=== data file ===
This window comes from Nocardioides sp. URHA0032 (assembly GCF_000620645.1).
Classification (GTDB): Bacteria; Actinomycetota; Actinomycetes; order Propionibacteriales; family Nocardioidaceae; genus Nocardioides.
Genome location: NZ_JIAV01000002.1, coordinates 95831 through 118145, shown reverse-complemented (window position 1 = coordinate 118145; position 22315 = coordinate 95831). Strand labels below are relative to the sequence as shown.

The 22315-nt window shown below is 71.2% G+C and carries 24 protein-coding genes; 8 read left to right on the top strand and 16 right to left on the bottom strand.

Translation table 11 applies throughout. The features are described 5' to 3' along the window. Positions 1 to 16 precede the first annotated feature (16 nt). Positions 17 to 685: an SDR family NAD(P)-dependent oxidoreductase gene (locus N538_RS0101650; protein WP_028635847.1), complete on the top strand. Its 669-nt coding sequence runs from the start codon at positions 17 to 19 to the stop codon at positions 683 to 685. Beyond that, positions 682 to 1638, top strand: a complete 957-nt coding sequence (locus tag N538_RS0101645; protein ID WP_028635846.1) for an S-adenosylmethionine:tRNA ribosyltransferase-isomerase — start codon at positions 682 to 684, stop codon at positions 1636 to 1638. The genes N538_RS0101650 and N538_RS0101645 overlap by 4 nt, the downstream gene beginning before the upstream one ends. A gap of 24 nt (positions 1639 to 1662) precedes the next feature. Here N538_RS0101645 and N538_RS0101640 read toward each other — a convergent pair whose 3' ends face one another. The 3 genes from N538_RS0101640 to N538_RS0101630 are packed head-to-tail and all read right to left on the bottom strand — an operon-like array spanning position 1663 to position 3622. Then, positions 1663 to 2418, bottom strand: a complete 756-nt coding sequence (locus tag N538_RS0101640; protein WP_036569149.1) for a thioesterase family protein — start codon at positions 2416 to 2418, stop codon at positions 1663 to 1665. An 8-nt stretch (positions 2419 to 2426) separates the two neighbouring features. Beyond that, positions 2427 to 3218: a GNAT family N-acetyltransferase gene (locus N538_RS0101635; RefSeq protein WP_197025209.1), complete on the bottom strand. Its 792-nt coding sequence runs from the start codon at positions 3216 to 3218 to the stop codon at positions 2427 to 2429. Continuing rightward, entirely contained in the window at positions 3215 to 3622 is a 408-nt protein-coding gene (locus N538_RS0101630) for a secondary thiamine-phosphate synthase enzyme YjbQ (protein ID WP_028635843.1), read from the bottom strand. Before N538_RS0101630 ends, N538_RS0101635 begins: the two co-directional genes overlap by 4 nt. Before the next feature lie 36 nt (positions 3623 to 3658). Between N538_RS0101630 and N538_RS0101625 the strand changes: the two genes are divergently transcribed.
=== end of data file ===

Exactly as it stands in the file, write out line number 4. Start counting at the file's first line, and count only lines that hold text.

The 22315-nt window shown below is 71.2% G+C and carries 24 protein-coding genes; 8 read left to right on the top strand and 16 right to left on the bottom strand.